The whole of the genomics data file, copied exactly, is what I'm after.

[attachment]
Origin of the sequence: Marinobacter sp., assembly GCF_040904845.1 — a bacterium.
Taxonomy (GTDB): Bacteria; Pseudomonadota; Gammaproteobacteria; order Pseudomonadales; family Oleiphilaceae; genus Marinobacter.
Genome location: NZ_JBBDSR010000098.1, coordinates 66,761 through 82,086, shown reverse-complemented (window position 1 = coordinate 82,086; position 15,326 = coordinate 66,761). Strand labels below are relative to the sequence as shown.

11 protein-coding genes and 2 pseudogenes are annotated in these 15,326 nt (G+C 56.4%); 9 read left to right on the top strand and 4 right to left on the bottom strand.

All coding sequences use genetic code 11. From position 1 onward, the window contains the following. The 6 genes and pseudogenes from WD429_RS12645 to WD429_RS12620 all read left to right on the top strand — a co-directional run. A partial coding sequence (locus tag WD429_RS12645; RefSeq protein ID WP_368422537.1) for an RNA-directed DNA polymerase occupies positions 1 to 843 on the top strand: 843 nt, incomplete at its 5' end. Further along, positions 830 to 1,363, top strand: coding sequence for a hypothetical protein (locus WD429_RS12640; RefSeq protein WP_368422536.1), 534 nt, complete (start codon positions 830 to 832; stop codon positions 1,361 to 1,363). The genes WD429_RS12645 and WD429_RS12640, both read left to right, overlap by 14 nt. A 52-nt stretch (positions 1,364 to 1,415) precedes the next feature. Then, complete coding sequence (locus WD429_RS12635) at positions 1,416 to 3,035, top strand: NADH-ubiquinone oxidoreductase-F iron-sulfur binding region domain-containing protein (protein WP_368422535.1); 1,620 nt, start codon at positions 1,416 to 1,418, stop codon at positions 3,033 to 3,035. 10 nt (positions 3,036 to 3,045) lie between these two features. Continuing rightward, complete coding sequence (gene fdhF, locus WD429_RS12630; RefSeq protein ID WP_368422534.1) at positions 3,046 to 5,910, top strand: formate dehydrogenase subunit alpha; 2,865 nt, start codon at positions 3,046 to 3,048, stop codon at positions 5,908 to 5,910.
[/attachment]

Origin of the sequence: Marinobacter sp., assembly GCF_040904845.1 — a bacterium.
Taxonomy (GTDB): Bacteria; Pseudomonadota; Gammaproteobacteria; order Pseudomonadales; family Oleiphilaceae; genus Marinobacter.
Genome location: NZ_JBBDSR010000098.1, coordinates 66,761 through 82,086, shown reverse-complemented (window position 1 = coordinate 82,086; position 15,326 = coordinate 66,761). Strand labels below are relative to the sequence as shown.

11 protein-coding genes and 2 pseudogenes are annotated in these 15,326 nt (G+C 56.4%); 9 read left to right on the top strand and 4 right to left on the bottom strand.

All coding sequences use genetic code 11. From position 1 onward, the window contains the following. The 6 genes and pseudogenes from WD429_RS12645 to WD429_RS12620 all read left to right on the top strand — a co-directional run. A partial coding sequence (locus tag WD429_RS12645; RefSeq protein ID WP_368422537.1) for an RNA-directed DNA polymerase occupies positions 1 to 843 on the top strand: 843 nt, incomplete at its 5' end. Further along, positions 830 to 1,363, top strand: coding sequence for a hypothetical protein (locus WD429_RS12640; RefSeq protein WP_368422536.1), 534 nt, complete (start codon positions 830 to 832; stop codon positions 1,361 to 1,363). The genes WD429_RS12645 and WD429_RS12640, both read left to right, overlap by 14 nt. A 52-nt stretch (positions 1,364 to 1,415) precedes the next feature. Then, complete coding sequence (locus WD429_RS12635) at positions 1,416 to 3,035, top strand: NADH-ubiquinone oxidoreductase-F iron-sulfur binding region domain-containing protein (protein WP_368422535.1); 1,620 nt, start codon at positions 1,416 to 1,418, stop codon at positions 3,033 to 3,035. 10 nt (positions 3,036 to 3,045) lie between these two features. Continuing rightward, complete coding sequence (gene fdhF, locus WD429_RS12630; RefSeq protein ID WP_368422534.1) at positions 3,046 to 5,910, top strand: formate dehydrogenase subunit alpha; 2,865 nt, start codon at positions 3,046 to 3,048, stop codon at positions 5,908 to 5,910.